By Tom Baxter
For the past two years, the effort to have a statue of U.S. Supreme Court Justice Clarence Thomas erected on the Capitol grounds has been one of those late-session dramas the General Assembly is known for.
Both last year and this year, the bill authorizing the monument passed the Senate and disappeared in the House, as many bills do. It was a great “argument” bill, a favorite of orators on both sides. The only consequence of the failure of such a bill is that you get to argue about it again the next year.
As a sweetener this year, supporters of the bill included the provision that the statue would be paid for with private money, which has a much different ring to it now than it had during the legislative session. Then you might have thought of a few score conservatives getting out their checkbooks to honor a hero. Now, inevitably, you wonder whether Harlan Crow was involved in that offer.
Georgia isn’t the only state, incidentally, where privately funded, politically conservative monuments have been proposed. Arkansas Gov. Sarah Huckabee Sanders has already signed a bill for the construction on the state capitol grounds of a “monument to the unborn,” marking the number of abortions performed in that state before the overturning of Roe v. Wade. We may be seeing the beginning of a wave of reaction to the removal of statues of figures out of fashion with the left.
As things stand today, it’s not certain that the statue bill will be back next year, but don’t bet against it. The wave of stories about Thomas’ cozy relationship with Crow may damage his legacy, but they probably won’t force him off the court. Nor will many opinions change on whether he should be remembered in marble.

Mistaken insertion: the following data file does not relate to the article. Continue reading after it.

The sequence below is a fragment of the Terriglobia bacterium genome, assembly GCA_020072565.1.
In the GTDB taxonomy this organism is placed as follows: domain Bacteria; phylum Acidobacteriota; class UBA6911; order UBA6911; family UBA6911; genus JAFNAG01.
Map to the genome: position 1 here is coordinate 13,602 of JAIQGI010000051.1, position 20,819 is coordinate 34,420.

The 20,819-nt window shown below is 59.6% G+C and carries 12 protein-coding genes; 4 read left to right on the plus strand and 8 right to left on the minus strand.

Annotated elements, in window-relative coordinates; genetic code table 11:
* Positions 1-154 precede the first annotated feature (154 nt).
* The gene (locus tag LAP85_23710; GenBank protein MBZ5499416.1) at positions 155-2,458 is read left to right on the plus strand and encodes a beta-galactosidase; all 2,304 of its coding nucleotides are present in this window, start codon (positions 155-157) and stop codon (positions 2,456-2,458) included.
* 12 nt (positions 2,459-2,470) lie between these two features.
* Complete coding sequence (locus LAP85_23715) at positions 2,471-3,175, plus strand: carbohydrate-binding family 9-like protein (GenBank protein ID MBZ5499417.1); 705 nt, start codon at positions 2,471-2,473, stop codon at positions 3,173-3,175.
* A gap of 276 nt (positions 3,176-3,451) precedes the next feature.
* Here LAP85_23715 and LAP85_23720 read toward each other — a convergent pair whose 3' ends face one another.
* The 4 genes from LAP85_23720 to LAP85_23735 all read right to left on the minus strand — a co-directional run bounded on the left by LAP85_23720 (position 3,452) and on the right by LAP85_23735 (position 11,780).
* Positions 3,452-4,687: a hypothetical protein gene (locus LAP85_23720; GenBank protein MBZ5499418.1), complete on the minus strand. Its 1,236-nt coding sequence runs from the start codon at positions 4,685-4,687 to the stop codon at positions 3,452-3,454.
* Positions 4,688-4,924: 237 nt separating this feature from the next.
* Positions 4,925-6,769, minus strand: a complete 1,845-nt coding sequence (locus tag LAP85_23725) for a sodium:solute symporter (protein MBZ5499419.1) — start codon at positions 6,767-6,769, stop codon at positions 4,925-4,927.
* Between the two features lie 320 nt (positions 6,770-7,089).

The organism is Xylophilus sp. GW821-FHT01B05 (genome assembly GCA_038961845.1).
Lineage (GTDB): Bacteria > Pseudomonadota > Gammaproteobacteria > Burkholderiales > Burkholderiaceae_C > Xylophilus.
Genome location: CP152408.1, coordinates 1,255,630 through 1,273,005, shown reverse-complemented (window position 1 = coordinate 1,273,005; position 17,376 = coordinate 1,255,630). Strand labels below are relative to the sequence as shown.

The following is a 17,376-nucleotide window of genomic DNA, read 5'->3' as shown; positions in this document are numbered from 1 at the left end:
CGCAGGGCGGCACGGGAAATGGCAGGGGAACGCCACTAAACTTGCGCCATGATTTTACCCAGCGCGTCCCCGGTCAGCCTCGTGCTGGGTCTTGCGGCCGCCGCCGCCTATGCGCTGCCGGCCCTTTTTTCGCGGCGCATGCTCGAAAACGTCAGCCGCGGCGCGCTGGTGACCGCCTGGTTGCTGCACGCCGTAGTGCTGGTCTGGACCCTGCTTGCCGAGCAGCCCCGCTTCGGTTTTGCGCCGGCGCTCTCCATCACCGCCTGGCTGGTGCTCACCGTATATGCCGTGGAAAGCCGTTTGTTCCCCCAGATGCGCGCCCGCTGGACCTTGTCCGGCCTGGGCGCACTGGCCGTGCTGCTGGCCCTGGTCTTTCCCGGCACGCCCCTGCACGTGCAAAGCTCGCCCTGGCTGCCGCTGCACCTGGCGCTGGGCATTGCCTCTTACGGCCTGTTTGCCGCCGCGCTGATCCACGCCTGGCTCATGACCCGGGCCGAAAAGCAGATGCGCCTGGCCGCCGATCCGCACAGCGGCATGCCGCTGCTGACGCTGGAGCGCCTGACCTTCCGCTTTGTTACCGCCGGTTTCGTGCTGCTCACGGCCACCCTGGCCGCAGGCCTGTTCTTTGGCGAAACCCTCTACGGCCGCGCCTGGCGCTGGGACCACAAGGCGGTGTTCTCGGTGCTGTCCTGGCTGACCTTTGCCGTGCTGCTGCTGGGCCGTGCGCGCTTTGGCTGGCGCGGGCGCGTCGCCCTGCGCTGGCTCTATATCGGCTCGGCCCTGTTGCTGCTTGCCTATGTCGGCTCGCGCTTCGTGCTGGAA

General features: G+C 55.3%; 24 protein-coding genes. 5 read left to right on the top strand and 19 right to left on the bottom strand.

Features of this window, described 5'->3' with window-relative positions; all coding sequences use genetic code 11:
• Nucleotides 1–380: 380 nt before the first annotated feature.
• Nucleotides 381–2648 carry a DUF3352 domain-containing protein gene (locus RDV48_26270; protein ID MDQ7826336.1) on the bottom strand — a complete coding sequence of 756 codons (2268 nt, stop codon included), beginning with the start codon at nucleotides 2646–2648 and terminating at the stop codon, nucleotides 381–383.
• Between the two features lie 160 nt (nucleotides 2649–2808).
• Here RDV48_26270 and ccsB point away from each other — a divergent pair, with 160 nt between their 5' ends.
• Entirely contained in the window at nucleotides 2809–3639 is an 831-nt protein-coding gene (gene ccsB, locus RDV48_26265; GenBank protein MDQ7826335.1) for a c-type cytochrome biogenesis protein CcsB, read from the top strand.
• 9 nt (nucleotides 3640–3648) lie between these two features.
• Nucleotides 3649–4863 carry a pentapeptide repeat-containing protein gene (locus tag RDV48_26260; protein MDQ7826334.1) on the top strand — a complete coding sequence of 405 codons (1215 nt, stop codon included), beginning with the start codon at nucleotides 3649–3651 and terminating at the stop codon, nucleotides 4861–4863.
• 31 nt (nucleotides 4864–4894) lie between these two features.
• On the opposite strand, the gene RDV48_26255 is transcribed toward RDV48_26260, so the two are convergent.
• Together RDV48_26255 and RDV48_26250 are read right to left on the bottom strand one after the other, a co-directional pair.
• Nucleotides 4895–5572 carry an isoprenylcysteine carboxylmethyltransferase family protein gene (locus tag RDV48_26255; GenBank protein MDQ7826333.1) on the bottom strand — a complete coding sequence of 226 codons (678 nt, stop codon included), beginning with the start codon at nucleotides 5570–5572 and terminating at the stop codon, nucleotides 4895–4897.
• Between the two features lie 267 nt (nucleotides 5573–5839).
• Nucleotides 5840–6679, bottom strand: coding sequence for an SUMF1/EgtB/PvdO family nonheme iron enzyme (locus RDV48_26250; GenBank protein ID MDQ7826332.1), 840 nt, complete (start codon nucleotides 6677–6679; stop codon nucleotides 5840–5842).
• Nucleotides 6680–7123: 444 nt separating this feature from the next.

A Supreme Court justice makes $285,400 a year, which is substantially more than the vice president or any member of Congress, and guaranteed for a lifetime. That suggests at least the intention to remove the justices from any temptation to be influenced by bribes or emoluments. But Crow’s generosity — the $500,000 he gave to launch Ginni Thomas’ online project, the cruise around Indonesia on Crow’s yacht, the bronze statue of Thomas’ eighth-grade teacher, the renovated house for his mother — make that guardrail look pretty flimsy.
An important part of this story is the hostility both Crow and Thomas have demonstrated toward the very principle of transparency. Crow has said that he wouldn’t disclose an expense unless required to do so. And The Los Angeles Times has reported that after the newspaper published a story about Crow’s gifts to Thomas in 2004, Thomas simply stopped disclosing any of the trips or gifts he received from the Texas billionaire.
There were reports Monday that Thomas is going to amend his financial reports to include the real estate transactions involving his mother, which is a step in the direction of sunshine. But the spotlight on his financial activities has grown more intense. A Washington Post story that revealed that he and his wife had been reporting income from a company that is no longer in business seemed a little picky: this discrepancy presumably would have cost the couple money. But after what increasingly seems like a willful effort to avoid disclosure, it’s the sort of microscopic scrutiny the Thomases can expect in the future.
From 2006 to 2016, Thomas did not ask a single question in oral arguments before the Supreme Court. The painfully public confirmation hearings in which Anita Hill’s charges of sexual harassment were aired appeared to have driven Thomas into an embittered silence, even though he gained a seat on the high court.
Then, after the death of Justice Antonin Scalia, he broke his silence, and since has become much more vocal during the court’s public proceedings. We’re not likely to see any similar transformation with regard to his finances, but circumstances may force more openness. Sen. Sheldon Whitehouse of Rhode Island and Rep. Hank Johnson are calling for an ethics investigation and sponsoring a bill that would enact stricter disclosure rules for the Supreme Court. An odd legacy, for such a reclusive justice.